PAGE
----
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National Restaurant Association - 11 pathways to promoting from within

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11 pathways to promoting from within

How do you prevent top talent from jumping ship? As employees gather on-the-job training and operational knowledge, they become ideal candidates for more senior positions. Make sure those positions are within your restaurant by offering clear steps to advancement.

About one in five restaurant job openings in 2016 were filled by people promoted from other jobs within the same restaurant business, our new State of the Industry shows. The stats are similar for all five major segments, with family- and casual dining slightly ahead.

The report, which is free for the first time to National Restaurant Association members, includes a workforce outlook,  sales and economic forecasts, consumer expectations, menu trends and more. The workforce outlook examines turnover trends, job growth projections and staffing challenges.

Some of your colleagues are tackling those challenges by helping employees rise through the ranks. Here are 11 ways to help star talent move up – and keep your most valuable employees:

Start with a roadmap.

Perkins Restaurant & Bakery lay outs each step for advancement at orientation, including technical and soft skills. Training pathways are designed into hourly training materials to facilitate cross-training and lay out the knowledge and skills required.  Supervisors use those and other tools to tell the story, engage team members and answer questions. A bus person can see the roadmap to become a server, a dishwasher to lead cook, to certified trainer. “You get to be the driver,” says Donna Herbel, director, training and development. “If you’re off track someone will help you get back.”

Outline career paths.

Hooter’s of America has formal roadmaps for every position. The 194-location company outlines what its 10,000 employees need to do to become certified trainers, kitchen managers or area coaches, as well as be part of the crew that opens new stores.  For example, to become a certified trainer, a team member must train a certain number of new hires and score high feedback on the training.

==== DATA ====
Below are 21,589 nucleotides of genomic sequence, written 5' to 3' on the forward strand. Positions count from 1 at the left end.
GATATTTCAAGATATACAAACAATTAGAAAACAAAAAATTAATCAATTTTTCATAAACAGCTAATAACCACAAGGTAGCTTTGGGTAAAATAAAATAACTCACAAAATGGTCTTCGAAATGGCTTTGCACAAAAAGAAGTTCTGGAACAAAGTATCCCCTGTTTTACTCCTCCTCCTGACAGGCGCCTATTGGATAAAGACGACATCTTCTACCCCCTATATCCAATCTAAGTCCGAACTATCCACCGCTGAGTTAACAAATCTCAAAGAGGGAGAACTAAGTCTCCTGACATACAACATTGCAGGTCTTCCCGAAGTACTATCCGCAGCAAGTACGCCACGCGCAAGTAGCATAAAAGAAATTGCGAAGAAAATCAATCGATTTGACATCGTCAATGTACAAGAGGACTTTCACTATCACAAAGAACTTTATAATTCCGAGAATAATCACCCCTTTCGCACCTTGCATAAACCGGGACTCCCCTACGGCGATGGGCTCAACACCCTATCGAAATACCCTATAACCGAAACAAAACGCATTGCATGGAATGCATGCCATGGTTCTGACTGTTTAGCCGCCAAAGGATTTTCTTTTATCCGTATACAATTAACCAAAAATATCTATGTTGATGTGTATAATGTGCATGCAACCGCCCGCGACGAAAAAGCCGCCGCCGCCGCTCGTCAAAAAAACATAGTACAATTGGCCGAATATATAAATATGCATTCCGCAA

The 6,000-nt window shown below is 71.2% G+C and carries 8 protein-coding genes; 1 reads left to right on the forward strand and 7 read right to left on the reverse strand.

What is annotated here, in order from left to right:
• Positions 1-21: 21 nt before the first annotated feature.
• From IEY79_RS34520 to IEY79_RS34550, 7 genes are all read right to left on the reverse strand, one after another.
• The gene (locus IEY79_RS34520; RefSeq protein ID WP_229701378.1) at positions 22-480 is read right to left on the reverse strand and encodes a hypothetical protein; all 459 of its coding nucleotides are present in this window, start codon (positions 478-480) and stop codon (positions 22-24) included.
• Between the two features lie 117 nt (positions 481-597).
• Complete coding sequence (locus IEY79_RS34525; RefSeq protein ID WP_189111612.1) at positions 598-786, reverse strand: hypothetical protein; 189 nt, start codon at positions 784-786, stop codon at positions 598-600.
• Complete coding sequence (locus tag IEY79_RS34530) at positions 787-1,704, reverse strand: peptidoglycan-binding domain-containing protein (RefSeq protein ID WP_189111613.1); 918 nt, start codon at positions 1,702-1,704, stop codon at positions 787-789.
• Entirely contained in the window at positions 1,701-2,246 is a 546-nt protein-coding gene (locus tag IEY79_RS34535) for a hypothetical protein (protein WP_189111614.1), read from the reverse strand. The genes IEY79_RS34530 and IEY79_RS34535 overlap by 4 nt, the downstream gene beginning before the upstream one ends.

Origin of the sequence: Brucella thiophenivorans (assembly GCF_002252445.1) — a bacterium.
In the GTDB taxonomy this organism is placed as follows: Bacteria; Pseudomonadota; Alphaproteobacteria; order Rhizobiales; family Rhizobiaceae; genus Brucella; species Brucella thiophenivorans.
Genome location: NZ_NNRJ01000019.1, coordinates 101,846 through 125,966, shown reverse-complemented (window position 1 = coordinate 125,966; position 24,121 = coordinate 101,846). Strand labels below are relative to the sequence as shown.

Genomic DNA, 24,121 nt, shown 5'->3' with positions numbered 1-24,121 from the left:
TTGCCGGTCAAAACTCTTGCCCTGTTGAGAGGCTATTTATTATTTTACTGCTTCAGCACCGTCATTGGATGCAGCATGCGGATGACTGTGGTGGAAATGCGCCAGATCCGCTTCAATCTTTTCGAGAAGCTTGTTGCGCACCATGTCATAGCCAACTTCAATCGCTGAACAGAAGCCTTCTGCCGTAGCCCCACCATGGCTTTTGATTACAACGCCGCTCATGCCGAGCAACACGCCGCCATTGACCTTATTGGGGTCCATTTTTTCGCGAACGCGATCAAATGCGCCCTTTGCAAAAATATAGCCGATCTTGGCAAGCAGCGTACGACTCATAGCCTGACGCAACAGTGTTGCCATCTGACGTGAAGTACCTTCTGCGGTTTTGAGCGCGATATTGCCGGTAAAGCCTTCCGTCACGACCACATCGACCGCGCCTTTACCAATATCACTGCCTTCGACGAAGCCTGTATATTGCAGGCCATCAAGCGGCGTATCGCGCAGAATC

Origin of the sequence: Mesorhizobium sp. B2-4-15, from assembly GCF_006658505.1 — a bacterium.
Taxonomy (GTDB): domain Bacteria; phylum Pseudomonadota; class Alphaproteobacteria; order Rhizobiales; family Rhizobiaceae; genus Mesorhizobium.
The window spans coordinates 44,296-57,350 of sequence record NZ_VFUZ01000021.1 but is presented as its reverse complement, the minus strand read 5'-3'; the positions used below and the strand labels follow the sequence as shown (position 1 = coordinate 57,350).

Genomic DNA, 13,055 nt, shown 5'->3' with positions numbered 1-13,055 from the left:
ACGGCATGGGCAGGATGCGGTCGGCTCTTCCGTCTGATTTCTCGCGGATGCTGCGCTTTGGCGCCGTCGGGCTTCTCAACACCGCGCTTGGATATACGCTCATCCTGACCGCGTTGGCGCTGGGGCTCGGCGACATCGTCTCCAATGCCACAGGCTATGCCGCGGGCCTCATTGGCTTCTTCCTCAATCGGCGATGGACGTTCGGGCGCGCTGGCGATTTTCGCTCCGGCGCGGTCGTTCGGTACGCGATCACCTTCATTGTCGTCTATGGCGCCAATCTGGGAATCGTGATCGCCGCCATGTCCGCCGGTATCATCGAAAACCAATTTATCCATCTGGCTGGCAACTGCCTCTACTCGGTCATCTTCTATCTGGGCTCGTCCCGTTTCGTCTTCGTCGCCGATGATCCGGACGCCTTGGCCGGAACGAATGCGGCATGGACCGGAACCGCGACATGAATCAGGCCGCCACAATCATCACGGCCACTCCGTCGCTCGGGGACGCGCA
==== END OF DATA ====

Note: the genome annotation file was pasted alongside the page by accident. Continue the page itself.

Create progress logs.

Chicago-based Naf Naf Grill guides its hourly and management employees’ career paths through training and development by charting employees’ progress as they learn new skills, says human resources director Loni Shuftan. “It’s somewhat self-driven. You can go through as quickly or slowly as you want, with support from management.” The company’s motto: “We help make people successful.”

For back of the house, Naf Naf’s career paths show how employees can work their way up from hourly bakery positions to managing a store’s culinary aspects. Front-of-the-house-paths show what line employees need to do to become line captains or cashiers. Eventually, both paths show the way to management. “Our crew members are our future leaders,” Shuftan says. “They’re always the first people we look at for new GMs, whether it’s turnover or a new store.”

About 95 percent of Naf Naf’s managers have been promoted from within, Shuftan says. Under the company’s aggressive growth plan to open 150 stores in five years, it will have more opportunities for GMs, district managers and market managers, she says. “We want people to home in on their skills and work hard to develop to the next level.”

Let superstars guide the way.

Promote high-performing hourly employees to trainers/mentors, giving them a chance to develop leadership skills while guiding newbies. At The Common Man restaurants, server-mentors train new servers, then coach them for several months. “The mentors are on the floor working elbow to elbow with the team,” training director Cindy Bates says. “They are there to give gentle reminders.”

Be sure to train the trainers for that responsibility. It grooms them for leadership and promotes consistent operations. “Inconsistencies used to be one of the biggest frustrations for our new hires,” Bates says.

Develop stepping-stone positions.